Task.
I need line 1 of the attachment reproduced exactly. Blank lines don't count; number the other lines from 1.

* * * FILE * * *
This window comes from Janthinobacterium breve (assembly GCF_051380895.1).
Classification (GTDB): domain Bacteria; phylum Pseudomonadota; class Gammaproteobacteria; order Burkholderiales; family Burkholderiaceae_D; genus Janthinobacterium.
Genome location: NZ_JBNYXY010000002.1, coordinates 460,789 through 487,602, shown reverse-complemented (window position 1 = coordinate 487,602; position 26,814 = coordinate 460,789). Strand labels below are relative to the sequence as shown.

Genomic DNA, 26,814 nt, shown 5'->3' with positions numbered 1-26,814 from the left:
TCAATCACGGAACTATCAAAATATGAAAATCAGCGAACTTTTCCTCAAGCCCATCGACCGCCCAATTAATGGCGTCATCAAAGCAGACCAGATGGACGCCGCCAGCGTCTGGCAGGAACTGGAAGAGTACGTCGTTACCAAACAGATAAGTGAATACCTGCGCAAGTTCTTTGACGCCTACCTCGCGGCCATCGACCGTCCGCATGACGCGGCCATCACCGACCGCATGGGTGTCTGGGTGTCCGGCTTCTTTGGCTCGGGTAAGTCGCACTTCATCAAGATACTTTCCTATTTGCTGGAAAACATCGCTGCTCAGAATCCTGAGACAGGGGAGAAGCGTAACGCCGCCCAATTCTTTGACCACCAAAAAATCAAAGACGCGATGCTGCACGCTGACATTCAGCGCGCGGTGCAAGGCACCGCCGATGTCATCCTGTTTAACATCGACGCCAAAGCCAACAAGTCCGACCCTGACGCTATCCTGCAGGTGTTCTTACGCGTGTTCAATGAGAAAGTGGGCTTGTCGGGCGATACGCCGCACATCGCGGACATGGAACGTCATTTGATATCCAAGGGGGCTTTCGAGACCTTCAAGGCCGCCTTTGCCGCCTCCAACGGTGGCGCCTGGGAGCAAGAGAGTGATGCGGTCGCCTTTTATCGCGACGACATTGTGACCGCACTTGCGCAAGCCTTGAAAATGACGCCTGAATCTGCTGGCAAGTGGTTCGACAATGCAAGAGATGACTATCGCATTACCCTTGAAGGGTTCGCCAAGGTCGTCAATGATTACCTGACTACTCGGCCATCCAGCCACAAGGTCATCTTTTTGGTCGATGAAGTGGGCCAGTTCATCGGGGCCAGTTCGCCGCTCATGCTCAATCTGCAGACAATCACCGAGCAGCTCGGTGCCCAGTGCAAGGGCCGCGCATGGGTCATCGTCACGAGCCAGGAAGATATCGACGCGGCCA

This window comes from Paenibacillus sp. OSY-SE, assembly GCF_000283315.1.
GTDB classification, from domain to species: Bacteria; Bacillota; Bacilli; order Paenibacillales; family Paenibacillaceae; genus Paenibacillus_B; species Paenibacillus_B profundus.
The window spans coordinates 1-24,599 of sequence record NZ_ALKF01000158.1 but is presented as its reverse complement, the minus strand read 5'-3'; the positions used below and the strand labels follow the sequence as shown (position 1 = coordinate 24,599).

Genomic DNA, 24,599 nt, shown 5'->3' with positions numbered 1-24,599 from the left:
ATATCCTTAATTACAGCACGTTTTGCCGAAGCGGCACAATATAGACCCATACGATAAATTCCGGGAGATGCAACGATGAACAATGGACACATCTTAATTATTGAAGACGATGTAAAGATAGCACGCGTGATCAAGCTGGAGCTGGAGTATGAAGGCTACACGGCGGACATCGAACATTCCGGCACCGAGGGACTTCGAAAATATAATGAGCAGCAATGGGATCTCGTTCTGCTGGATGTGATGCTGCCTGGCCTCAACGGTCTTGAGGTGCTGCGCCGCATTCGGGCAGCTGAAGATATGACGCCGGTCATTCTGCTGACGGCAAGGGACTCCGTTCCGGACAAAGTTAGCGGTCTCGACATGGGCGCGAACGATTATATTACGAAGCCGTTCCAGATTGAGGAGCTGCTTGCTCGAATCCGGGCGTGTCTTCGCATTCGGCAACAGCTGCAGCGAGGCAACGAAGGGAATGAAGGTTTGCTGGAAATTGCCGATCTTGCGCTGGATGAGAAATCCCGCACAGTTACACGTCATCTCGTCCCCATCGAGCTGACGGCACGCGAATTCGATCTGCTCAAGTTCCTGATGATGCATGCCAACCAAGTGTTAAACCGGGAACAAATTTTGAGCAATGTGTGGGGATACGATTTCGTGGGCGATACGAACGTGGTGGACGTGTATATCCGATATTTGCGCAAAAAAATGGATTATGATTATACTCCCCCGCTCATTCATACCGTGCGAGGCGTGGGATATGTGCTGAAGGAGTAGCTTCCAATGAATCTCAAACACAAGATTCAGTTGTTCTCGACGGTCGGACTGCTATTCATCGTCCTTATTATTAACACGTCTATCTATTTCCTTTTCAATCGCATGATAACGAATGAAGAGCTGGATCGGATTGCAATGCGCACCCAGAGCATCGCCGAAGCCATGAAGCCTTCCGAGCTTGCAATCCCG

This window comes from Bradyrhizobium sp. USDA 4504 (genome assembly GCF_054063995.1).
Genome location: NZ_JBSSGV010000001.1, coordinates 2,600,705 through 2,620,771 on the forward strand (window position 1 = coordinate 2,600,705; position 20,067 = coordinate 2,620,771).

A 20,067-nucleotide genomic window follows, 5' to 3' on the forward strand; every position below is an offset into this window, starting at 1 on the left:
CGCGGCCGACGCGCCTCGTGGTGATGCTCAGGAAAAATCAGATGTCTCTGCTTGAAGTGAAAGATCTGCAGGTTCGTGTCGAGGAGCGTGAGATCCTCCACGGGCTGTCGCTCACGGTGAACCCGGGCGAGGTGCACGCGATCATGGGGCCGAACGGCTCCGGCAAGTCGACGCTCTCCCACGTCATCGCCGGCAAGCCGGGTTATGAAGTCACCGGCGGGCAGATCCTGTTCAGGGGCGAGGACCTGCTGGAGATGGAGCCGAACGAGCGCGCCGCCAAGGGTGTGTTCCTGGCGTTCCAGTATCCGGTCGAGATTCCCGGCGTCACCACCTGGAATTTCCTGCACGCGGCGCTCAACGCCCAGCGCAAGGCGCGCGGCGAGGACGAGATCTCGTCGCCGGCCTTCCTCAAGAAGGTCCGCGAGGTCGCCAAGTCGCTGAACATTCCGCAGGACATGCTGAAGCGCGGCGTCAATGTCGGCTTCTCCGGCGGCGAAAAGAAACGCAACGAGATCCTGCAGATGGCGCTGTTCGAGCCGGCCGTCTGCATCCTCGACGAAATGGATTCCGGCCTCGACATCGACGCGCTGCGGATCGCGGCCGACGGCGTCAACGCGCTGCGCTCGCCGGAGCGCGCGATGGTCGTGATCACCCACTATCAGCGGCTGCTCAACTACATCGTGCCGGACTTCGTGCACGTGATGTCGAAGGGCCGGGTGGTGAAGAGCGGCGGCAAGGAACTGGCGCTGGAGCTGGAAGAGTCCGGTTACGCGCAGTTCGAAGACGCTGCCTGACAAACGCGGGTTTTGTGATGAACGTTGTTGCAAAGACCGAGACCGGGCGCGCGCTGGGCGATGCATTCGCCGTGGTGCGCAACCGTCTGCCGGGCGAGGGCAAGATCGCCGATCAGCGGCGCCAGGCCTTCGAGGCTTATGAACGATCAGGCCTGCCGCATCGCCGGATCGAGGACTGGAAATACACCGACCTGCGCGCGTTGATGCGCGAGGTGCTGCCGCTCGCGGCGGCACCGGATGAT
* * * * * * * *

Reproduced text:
This window comes from Janthinobacterium breve (assembly GCF_051380895.1).